Re: Performance improvement for joins where outer side is unique

From: David Rowley <david(dot)rowley(at)2ndquadrant(dot)com>
To: Robert Haas <robertmhaas(at)gmail(dot)com>
Cc: Tom Lane <tgl(at)sss(dot)pgh(dot)pa(dot)us>, Tomas Vondra <tomas(dot)vondra(at)2ndquadrant(dot)com>, PostgreSQL-development <pgsql-hackers(at)postgresql(dot)org>
Subject: Re: Performance improvement for joins where outer side is unique
Date: 2015-10-13 21:28:24
Message-ID: CAKJS1f-t3s5NN-PxNCWoMviOwOFFeNQMefHcQP28iDEqnSGV1g@mail.gmail.com
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On 4 September 2015 at 04:50, Robert Haas <robertmhaas(at)gmail(dot)com> wrote:

>
> Also: very nice performance results.
>
>
Thanks.

On following a thread in [General] [1] it occurred to me that this patch
can give a massive improvement on Merge joins where the mark and restore
causes an index scan to have to skip over many filtered rows again and
again.

I mocked up some tables and some data from the scenario on the [General]
thread:

create table customers (id bigint, group_id bigint not null);
insert into customers select x.x,x.x%27724+1 from generate_series(1,473733)
x(x);
alter table customers add constraint customer_pkey primary key (id);
create table balances (id bigint, balance int not null, tracking_number int
not null, customer_id bigint not null);
insert into balances select x.x, 100, 12345, x.x % 45 + 1 from
generate_Series(1,16876) x(x);
create index balance_customer_id_index on balances (customer_id);
create index balances_customer_tracking_number_index on balances
(customer_id,tracking_number);
analyze;

Unpatched I get:

test=# explain analyze SELECT ac.* FROM balances ac join customers o ON o.id
= ac.customer_id WHERE o.group_id = 45;

QUERY PLAN
--------------------------------------------------------------------------------------------------------------------------------------------------------
Merge Join (cost=164.87..1868.70 rows=1 width=24) (actual
time=6.110..1491.408 rows=375 loops=1)
Merge Cond: (ac.customer_id = o.id)
-> Index Scan using balance_customer_id_index on balances ac
(cost=0.29..881.24 rows=16876 width=24) (actual time=0.009..5.206
rows=16876 loops=1)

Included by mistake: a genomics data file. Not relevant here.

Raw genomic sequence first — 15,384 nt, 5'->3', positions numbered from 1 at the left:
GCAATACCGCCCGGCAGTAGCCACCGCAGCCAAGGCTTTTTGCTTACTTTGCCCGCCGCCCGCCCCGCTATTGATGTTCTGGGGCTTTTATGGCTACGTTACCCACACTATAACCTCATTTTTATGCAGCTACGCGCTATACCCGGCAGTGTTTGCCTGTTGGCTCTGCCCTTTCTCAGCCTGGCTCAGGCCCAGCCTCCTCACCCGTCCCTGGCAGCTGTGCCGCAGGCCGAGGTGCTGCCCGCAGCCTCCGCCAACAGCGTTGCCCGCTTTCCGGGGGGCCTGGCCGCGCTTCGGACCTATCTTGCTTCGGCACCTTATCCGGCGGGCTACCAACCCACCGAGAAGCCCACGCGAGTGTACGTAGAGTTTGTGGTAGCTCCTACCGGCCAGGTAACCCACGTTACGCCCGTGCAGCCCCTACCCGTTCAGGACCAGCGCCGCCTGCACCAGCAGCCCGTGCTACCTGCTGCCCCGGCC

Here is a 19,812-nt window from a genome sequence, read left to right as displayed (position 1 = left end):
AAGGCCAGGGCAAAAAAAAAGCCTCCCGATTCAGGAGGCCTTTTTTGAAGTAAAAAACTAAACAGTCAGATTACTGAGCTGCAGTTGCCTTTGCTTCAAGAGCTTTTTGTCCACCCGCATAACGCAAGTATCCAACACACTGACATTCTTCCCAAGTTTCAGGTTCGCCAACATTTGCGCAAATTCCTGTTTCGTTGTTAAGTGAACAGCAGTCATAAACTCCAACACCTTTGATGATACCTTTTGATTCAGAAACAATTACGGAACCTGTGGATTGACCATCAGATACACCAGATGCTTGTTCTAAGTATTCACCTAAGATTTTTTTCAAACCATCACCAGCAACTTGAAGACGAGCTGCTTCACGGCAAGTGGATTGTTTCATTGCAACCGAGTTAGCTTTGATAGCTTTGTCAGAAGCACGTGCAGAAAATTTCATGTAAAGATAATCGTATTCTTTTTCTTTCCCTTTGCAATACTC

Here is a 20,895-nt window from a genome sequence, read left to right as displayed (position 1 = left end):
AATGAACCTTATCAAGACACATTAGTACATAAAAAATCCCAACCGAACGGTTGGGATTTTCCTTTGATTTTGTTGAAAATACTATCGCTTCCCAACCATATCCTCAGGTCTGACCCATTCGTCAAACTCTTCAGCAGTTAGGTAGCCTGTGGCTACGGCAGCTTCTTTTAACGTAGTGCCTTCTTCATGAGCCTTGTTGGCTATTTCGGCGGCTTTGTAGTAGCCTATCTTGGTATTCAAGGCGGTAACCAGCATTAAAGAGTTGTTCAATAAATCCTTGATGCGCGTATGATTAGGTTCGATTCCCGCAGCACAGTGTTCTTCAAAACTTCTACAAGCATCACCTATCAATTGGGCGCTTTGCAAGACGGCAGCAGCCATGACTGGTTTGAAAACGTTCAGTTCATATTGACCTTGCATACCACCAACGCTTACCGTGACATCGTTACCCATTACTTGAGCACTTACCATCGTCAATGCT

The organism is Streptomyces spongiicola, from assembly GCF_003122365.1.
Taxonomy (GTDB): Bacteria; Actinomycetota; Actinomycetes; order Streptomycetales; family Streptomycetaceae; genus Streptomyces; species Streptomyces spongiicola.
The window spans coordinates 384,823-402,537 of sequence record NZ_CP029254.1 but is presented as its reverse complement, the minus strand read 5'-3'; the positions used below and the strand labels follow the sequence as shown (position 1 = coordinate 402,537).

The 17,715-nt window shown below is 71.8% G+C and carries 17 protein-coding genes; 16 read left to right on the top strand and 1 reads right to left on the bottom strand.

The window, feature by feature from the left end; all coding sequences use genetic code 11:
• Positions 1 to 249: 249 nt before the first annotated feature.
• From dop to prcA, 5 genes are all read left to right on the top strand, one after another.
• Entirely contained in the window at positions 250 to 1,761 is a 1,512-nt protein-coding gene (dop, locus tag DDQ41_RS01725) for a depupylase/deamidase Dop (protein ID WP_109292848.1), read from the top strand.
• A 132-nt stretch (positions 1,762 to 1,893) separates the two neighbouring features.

-> Index Scan using customer_pkey on customers o (cost=0.42..16062.75
rows=17 width=8) (actual time=0.014..1484.382 rows=376 loops=1)
Filter: (group_id = 45)
Rows Removed by Filter: 10396168
Planning time: 0.207 ms
Execution time: 1491.469 ms
(8 rows)

Patched:

test=# explain analyze SELECT ac.* FROM balances ac join customers o ON o.id
= ac.customer_id WHERE o.group_id = 45;

QUERY PLAN
--------------------------------------------------------------------------------------------------------------------------------------------------------
Merge Join (cost=164.87..1868.70 rows=1 width=24) (actual
time=6.037..11.528 rows=375 loops=1)
Merge Cond: (ac.customer_id = o.id)
-> Index Scan using balance_customer_id_index on balances ac
(cost=0.29..881.24 rows=16876 width=24) (actual time=0.009..4.978
rows=16876 loops=1)
-> Index Scan using customer_pkey on customers o (cost=0.42..16062.75
rows=17 width=8) (actual time=0.015..5.141 rows=2 loops=1)
Filter: (group_id = 45)
Rows Removed by Filter: 27766
Planning time: 0.204 ms
Execution time: 11.575 ms
(8 rows)

Now it could well be that the merge join costs need a bit more work to
avoid a merge join in this case, but as it stands as of today, this is your
performance gain.

Regards

David Rowley

[1]
http://www.postgresql.org/message-id/CACZYdDiAxEAM2RkMHBMuhwVcM4txH+5E3HQGgGyzfzbn-PnvFg@mail.gmail.com

--
David Rowley http://www.2ndQuadrant.com/
<http://www.2ndquadrant.com/>
PostgreSQL Development, 24x7 Support, Training & Services

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